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Chimamanda Ngozi Adichie

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  1. 1.0 hrs • Mar/07/2017 • Unabridged

    From the best-selling author of Americanah and We Should All Be Feminists comes a powerful new statement about feminism today--written as a letter to a friend. A few years ago, Chimamanda Ngozi Adichie received a letter from a dear friend from childhood, asking her how to raise her baby girl as a feminist. Dear Ijeawele is Adichie's letter of response.     Here are fifteen invaluable suggestions--compelling, direct, wryly funny, and perceptive--for how to empower a daughter to become a strong, independent woman. From encouraging her to choose a helicopter, and not only a doll, as a toy if she so desires; having open conversations with her about clothes, makeup, and sexuality; debunking the myth that women are somehow biologically arranged to be in the kitchen making dinner, and that men can "allow" women to have full careers, Dear Ijeawele goes right to the heart of sexual politics in the twenty-first century. It will start a new and urgently needed conversation about what it really means to be a woman today.

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  2. 6.8 hrs • Jan/31/2017 • Unabridged

    Chimamanda Ngozi Adichie burst onto the literary scene with her remarkable debut novel, Purple Hibiscus, which critics hailed as “one of the best novels to come out of Africa in years” (Baltimore Sun), with “prose as lush as the Nigerian landscape that it powerfully evokes” (The Boston Globe); The Washington Post called her “the twenty-first-century daughter of Chinua Achebe.” Her award-winning Half of a Yellow Sun became an instant classic upon its publication three years later, once again putting her tremendous gifts—graceful storytelling, knowing compassion, and fierce insight into her characters’ hearts—on display. Now, in her most intimate and seamlessly crafted work to date, Adichie turns her penetrating eye on not only Nigeria but America, in twelve dazzling stories that explore the ties that bind men and women, parents and children, Africa and the United States.In “A Private Experience,” a medical student hides from a violent riot with a poor Muslim woman whose dignity and faith force her to confront the realities and fears she’s been pushing away. In “Tomorrow is Too Far,” a woman unlocks the devastating secret that surrounds her brother’s death. The young mother at the center of “Imitation” finds her comfortable life in Philadelphia threatened when she learns that her husband has moved his mistress into their Lagos home. And the title story depicts the choking loneliness of a Nigerian girl who moves to an America that turns out to be nothing like the country she expected; though falling in love brings her desires nearly within reach, a death in her homeland forces her to reexamine them.Searing and profound, suffused with beauty, sorrow, and longing, these stories map, with Adichie’s signature emotional wisdom, the collision of two cultures and the deeply human struggle to reconcile them. The Thing Around Your Neck is a resounding confirmation of the prodigious literary powers of one of our most essential writers.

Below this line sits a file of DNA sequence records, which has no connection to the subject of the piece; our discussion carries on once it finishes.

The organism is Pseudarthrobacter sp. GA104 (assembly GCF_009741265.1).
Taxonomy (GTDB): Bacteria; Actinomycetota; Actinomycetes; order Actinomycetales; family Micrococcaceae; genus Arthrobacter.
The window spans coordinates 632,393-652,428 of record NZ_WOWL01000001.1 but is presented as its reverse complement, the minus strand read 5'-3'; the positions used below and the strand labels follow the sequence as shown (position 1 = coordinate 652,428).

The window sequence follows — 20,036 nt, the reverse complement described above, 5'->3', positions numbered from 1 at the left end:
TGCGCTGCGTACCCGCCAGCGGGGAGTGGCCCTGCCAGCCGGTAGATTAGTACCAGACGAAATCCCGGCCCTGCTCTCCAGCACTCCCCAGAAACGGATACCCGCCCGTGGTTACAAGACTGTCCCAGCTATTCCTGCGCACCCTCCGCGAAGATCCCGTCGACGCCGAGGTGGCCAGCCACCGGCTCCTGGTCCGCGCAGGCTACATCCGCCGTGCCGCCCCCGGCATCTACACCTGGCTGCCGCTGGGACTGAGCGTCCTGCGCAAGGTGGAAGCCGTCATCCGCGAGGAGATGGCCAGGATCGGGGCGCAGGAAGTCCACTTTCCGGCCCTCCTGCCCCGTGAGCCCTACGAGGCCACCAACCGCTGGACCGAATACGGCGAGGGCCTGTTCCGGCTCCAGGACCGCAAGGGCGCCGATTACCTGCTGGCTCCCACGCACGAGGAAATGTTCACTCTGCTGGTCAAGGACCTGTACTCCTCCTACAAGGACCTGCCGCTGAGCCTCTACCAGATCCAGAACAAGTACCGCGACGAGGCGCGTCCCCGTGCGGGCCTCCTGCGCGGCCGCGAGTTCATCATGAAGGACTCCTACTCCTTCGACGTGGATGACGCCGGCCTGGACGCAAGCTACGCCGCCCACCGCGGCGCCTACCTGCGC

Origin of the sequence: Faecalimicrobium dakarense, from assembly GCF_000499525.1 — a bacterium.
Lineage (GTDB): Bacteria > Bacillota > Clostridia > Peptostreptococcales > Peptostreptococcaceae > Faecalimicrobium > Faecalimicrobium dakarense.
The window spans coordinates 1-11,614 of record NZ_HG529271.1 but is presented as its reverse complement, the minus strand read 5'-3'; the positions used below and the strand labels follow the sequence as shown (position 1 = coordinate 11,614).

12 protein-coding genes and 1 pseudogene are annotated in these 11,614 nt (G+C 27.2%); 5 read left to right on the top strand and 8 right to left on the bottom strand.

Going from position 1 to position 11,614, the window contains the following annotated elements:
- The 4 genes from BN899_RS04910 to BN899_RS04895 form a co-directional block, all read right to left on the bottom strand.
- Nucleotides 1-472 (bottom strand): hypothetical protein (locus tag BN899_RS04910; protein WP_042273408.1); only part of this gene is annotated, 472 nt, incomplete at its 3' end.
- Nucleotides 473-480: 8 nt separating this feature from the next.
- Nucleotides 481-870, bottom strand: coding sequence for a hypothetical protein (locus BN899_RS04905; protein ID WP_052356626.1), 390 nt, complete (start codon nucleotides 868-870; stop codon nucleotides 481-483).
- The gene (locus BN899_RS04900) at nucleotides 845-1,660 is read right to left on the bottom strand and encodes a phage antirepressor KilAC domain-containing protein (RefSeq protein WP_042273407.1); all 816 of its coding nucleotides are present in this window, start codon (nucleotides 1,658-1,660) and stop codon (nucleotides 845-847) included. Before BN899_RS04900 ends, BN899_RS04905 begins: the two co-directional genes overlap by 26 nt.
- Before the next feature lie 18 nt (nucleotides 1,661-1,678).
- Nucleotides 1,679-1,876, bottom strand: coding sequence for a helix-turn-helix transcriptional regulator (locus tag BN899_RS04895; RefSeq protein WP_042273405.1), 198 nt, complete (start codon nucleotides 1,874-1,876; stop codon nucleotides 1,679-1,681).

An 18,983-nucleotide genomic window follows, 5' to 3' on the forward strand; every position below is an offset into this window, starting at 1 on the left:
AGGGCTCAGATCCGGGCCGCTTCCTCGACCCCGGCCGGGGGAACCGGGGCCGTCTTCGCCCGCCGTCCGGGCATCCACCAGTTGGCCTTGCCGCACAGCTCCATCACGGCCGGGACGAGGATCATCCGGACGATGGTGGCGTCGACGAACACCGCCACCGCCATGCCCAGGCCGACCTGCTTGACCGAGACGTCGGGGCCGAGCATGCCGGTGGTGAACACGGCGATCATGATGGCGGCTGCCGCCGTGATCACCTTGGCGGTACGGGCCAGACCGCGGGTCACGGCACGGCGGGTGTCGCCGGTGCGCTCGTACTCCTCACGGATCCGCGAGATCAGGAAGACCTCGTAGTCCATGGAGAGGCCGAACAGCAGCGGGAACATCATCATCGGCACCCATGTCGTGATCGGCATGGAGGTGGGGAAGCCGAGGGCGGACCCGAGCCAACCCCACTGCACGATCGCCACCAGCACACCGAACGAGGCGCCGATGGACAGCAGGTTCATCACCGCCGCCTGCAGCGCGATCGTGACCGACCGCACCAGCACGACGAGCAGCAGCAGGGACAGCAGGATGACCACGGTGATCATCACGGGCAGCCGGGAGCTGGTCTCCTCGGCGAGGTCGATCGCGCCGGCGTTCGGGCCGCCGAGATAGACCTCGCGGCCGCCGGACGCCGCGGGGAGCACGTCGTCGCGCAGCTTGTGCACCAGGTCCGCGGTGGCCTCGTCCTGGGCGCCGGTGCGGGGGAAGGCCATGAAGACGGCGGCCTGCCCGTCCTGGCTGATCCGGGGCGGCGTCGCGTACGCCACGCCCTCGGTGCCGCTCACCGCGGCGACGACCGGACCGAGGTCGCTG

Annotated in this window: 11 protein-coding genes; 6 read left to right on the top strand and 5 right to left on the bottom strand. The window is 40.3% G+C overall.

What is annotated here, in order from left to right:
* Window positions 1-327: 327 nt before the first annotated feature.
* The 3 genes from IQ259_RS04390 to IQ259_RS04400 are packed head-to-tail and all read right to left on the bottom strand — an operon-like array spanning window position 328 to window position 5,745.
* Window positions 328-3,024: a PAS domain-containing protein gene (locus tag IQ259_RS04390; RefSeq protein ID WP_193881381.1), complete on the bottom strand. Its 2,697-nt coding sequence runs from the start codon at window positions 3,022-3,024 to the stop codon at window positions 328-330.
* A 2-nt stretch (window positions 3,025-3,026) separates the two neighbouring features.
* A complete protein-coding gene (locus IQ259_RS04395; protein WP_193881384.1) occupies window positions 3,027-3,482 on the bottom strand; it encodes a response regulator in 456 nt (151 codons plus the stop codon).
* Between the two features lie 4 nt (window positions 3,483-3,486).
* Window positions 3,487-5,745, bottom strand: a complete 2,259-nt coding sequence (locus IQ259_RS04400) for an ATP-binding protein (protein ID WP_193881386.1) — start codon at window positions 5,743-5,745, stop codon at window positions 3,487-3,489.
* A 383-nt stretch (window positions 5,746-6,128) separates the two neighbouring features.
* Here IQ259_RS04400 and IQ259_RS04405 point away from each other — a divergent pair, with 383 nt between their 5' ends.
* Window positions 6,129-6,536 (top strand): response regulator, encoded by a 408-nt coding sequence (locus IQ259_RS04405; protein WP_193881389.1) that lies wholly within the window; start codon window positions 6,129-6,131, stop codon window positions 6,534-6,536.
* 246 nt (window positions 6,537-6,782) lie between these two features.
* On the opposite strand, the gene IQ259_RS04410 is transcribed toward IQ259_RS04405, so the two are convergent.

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    The Thing Around Your Neck

    Read by Adjoa Andoh
    6.8 hrs • Jan/31/2017 • Unabridged
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  3. 0.8 hrs • Jan/31/2017 • Unabridged